Court of Appeal criticises expert who failed to disclose “close connection” with defendant

Radiology: expert had trained defendant

A medical expert who failed to disclose that he had trained the defendant on whose behalf he was giving evidence and that they had “worked together closely for a substantial period” has been criticised by the Court of Appeal.

Lord Justice Irwin said the “close connection” between expert witness Dr Andrew Molyneux and Dr Charles Barker, both radiologists, emerged only through cross-examination at the trial.

Irwin LJ said: “Our adversarial system depends heavily on the independence of expert witnesses, on the primacy of their duty to the court over any other loyalty or obligation, and on the rigour with which experts make known any associations or loyalties which might give rise to a conflict.

“Dr Molyneux failed to do so here, despite an express direction to that effect. Indeed, the omission of mention of papers co-authored with Dr Barker points in the other direction.”

Irwin LJ said the trial judge, Mr Justice Kenneth Parker, was “fully entitled” to take the view that, given the connection between the two men, the weight given to Dr Molyneux’s views should be “considerably diminished”.

Kenneth Parker J described himself as being “taken aback” that in an “unguarded moment”, Dr Molyneux referred to Dr Barker as “Simon”, the doctor’s middle name which he was usually known by.

The Court of Appeal heard in EXP v Barker [2017] EWCA Civ 63 that a district judge, referred to as EXP, collapsed at home after suffering a brain haemorrhage in 2011, leaving her with a range of serious disabilities.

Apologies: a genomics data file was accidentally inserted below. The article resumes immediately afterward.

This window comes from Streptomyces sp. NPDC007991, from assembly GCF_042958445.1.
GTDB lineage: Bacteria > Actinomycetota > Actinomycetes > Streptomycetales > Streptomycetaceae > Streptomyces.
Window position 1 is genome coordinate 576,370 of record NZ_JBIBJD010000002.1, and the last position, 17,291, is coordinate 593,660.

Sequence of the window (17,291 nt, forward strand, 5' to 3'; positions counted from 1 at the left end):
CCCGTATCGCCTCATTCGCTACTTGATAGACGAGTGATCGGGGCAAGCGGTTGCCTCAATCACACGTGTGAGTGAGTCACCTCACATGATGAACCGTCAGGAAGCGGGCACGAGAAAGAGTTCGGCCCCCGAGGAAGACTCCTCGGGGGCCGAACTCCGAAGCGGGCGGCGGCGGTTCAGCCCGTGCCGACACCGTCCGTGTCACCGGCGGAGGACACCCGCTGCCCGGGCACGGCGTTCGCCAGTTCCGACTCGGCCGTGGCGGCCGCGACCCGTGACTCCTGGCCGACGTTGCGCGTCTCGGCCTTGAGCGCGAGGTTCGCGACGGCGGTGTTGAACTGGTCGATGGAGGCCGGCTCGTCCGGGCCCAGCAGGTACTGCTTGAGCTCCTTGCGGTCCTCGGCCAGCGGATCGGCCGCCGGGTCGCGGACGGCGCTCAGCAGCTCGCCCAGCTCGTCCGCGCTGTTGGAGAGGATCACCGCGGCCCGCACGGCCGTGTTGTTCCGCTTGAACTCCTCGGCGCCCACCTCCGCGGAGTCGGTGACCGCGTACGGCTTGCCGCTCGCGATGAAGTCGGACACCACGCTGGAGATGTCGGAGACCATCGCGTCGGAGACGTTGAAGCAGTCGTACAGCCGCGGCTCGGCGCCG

EXP had undergone an MRI scan of her brain in 1999, when she was a barrister and after experiencing “an episode of visual disturbance” in court.

Dr Barker, a consultant neuroradiologist, reviewed the brain scan. Following this, EXP’s was told by her consultant orthopaedic surgeon that “her brain scan was entirely normal”.

EXP argued that the scan was not normal, and there was an aneurysm, or bulge in the blood vessel, on a cerebral artery which should have been identified. Dr Barker argued that there was no aneurysm.

Irwin LJ said Kenneth Parker J held at the High Court in May 2015 that the 1999 scan indicated the presence of an aneurysm which a “reasonably competent” radiologist should have identified and reported.

Dr Barker appealed, arguing that the trial judge, having decided to admit the evidence of Dr Molyneux, failed to evaluate it on its merits and was wrong to hold that the expert had an “interest or bias in the outcome of the case”.

However, Irwin LJ said there was a “close connection” between Mr Barker and his principal expert witness, as the trial judge had made clear.

He quoted Kenneth Parker J, who described the connection as “lengthy and extensive”, and said Dr Molyneux had trained Dr Barker during his seven years of specialist radiology training, and in “particular had trained him for two and a half years as a registrar and senior registrar in neuroradiology, including the particular area of interventional radiology in which Dr Molyneux specialised and in which Dr Barker had a special interest”.

Irwin LJ went on: “It is clear that they had worked together closely over a substantial period”.

He said that since the connection only emerged during cross-examination at trial, it was too late for any alternative expert to be called. Following “argument and careful consideration”, the trial judge declined to completely exclude Dr Molyneux’s evidence.

“An important part of his reasoning was that if he did so, the appellant’s case must immediately fail.”

Irwin LJ went on: “In circumstances such as those arising here, the scrupulous expert in Dr Molyneux’s position should be pointing out the problem to the legal team well ahead of trial.

“No doubt that will usually be done in privileged communication. In many instances, a court will be cautious in drawing inferences for that reason. However, on the facts of this case, the judge found that Dr Molyneux ‘did nothing’.”

Lord Justice Irwin ruled that the trial judge was “fully entitled” to reject Dr Molyneux’s evidence as to the existence of the aneurysm and whether any “responsible, properly qualified” radiologist should have referred EXP for further investigation.

He dismissed Dr Barker’s appeal. Lady Justice Black and Lord Justice Henderson agreed.

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